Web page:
County hosts 14th annual Irish heritage celebration

Photo Courtesy of Essex County
From left are PSE&G President and COO David Daly with a Special Recognition Award, Essex County Executive Joseph DiVinvenzo Jr., Greater Newark Conservancy Executive Director Robin Dougherty as the 2018 Essex County Irishwoman of the Year, and Essex County Freeholder President Brendan Gill as the 2018 Essex County Irishman of the Year.

NEWARK, NJ — At the 14th annual Essex County Irish Heritage Celebration on Monday, March 26, Essex County Executive Joseph DiVincenzo Jr. recognized Essex County Freeholder President Brendan Gill as the 2018 Essex County Irishman of the Year and Robin Dougherty, executive director of the Greater Newark Conservancy, as the 2018 Essex County Irishwoman of the Year. In addition, a Special Recognition Award was presented to David Daly, president and chief operating officer of PSE&G. The Irish heritage event recognizes the impact Irish men and women have had on the cultural, civic, political, law enforcement and economic history of the county.

“I have always said that the strength of Essex County lies in the diversity of the people living and working within our borders. This diversity stems throughout every corner of the county, and highlighting the contributions that each ethnicity has had on our economy, culture and history are part of what creates our sense of community,” DiVincenzo said. “Brendan Gill, Robin Dougherty and David Daly have helped shape the quality of life in our county and the state through their government and civic work. We are proud to recognize their accomplishments and the positive impact they have had.”

Gill was first elected as a freeholder in 2011, becoming vice president in 2015 and president this year. He most recently managed New Jersey Gov. Phil Murphy’s 2017 election campaign and has previously served as a senior aide and campaign manager for U.S. Sen. Cory Booker, state director for U.S. Sen. Frank Lautenberg from 2007 until his death in 2013, district director for U.S. Reps. Bill Pascrell and Steve Rothman, and communications director for the New Jersey Department of Transportation. Gill chairs the Montclair Democratic Committee and is a former member of the Montclair Planning Board. He currently operates his own public affairs and political consulting firm.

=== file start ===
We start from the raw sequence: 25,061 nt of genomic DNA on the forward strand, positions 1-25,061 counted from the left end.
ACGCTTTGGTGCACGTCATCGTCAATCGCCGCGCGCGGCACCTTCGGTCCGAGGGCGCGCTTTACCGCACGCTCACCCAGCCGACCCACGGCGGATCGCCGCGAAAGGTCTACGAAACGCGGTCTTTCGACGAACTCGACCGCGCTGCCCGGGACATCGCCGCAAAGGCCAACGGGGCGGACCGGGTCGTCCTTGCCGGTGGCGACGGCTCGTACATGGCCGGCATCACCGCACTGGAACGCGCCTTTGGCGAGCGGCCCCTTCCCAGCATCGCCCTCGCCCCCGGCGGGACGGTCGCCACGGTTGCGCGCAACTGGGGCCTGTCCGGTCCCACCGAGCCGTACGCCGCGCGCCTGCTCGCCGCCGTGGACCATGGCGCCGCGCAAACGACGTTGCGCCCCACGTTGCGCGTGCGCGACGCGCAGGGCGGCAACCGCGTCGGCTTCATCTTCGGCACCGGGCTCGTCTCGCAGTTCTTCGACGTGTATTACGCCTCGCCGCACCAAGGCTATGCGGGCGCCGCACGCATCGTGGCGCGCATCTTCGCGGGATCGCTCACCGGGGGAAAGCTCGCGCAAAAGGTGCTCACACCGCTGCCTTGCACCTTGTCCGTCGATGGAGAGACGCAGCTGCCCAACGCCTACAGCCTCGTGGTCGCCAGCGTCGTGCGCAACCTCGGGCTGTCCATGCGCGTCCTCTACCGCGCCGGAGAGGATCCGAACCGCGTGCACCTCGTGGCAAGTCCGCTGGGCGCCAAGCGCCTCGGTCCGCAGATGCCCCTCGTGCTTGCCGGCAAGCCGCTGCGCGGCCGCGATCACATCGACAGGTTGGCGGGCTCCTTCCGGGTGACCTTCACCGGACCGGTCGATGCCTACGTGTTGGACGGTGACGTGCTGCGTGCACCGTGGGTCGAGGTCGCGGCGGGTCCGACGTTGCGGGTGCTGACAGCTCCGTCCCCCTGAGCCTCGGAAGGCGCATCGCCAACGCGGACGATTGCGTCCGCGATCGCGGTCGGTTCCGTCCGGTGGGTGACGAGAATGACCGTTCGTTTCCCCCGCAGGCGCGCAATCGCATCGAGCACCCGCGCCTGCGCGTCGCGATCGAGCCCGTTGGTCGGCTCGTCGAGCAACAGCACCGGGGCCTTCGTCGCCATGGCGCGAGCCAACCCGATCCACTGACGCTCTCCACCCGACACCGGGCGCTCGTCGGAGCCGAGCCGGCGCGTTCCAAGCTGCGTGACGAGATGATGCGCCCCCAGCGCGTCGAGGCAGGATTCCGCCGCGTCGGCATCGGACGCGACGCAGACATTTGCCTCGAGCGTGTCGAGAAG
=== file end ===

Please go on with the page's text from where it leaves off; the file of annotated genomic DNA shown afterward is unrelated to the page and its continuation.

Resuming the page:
“I have received recognition in other municipalities and from around the state, but to be honored by your home county gives me a feeling like no other,” Gill said.

Dougherty joined the Greater Newark Conservancy as senior program director in January 1999 and was promoted to executive director in May 2000. She has more than 20 years of experience in education, fundraising, management and programmatic development. She leads the effort to complete construction of the Judith L. Shipley Urban Environmental Center, which surrounds the former Oheb Shalom Synagogue on Prince Street in Newark. A former educator, Dougherty developed a curriculum and program for a residential school for special needs children. Furthermore, she is a founding member and two-term president of the board of trustees for the Environmental Fund for New Jersey, now DBA EarthShare New Jersey. For the past 30 years, she has been actively involved in advocacy for environmental and social issues.

“Although I was not born here, Essex County has become my home and there is no other place I’d rather be,” Dougherty said.